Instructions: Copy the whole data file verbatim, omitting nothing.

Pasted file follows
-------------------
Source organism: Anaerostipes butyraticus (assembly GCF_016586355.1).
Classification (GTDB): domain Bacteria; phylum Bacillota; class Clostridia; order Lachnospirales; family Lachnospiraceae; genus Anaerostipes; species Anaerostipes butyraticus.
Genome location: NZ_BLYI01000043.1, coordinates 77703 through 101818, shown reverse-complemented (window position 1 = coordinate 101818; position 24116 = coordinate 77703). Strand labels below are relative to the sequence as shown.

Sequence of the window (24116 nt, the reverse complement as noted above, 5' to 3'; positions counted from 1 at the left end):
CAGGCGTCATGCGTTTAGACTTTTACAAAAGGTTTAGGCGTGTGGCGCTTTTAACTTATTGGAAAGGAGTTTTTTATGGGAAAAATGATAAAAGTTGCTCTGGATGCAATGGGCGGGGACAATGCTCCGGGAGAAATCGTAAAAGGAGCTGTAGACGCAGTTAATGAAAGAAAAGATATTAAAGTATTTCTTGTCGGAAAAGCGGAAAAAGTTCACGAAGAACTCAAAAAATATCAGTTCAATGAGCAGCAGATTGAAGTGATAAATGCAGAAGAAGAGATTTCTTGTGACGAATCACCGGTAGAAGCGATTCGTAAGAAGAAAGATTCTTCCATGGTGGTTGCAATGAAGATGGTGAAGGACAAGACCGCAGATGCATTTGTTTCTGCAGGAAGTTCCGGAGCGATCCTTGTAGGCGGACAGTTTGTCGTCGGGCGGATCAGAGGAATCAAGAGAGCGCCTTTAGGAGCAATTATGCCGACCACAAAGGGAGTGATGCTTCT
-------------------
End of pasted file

Source organism: Anaerostipes butyraticus (assembly GCF_016586355.1).
Classification (GTDB): domain Bacteria; phylum Bacillota; class Clostridia; order Lachnospirales; family Lachnospiraceae; genus Anaerostipes; species Anaerostipes butyraticus.
Genome location: NZ_BLYI01000043.1, coordinates 77703 through 101818, shown reverse-complemented (window position 1 = coordinate 101818; position 24116 = coordinate 77703). Strand labels below are relative to the sequence as shown.

Sequence of the window (24116 nt, the reverse complement as noted above, 5' to 3'; positions counted from 1 at the left end):
CAGGCGTCATGCGTTTAGACTTTTACAAAAGGTTTAGGCGTGTGGCGCTTTTAACTTATTGGAAAGGAGTTTTTTATGGGAAAAATGATAAAAGTTGCTCTGGATGCAATGGGCGGGGACAATGCTCCGGGAGAAATCGTAAAAGGAGCTGTAGACGCAGTTAATGAAAGAAAAGATATTAAAGTATTTCTTGTCGGAAAAGCGGAAAAAGTTCACGAAGAACTCAAAAAATATCAGTTCAATGAGCAGCAGATTGAAGTGATAAATGCAGAAGAAGAGATTTCTTGTGACGAATCACCGGTAGAAGCGATTCGTAAGAAGAAAGATTCTTCCATGGTGGTTGCAATGAAGATGGTGAAGGACAAGACCGCAGATGCATTTGTTTCTGCAGGAAGTTCCGGAGCGATCCTTGTAGGCGGACAGTTTGTCGTCGGGCGGATCAGAGGAATCAAGAGAGCGCCTTTAGGAGCAATTATGCCGACCACAAAGGGAGTGATGCTTCT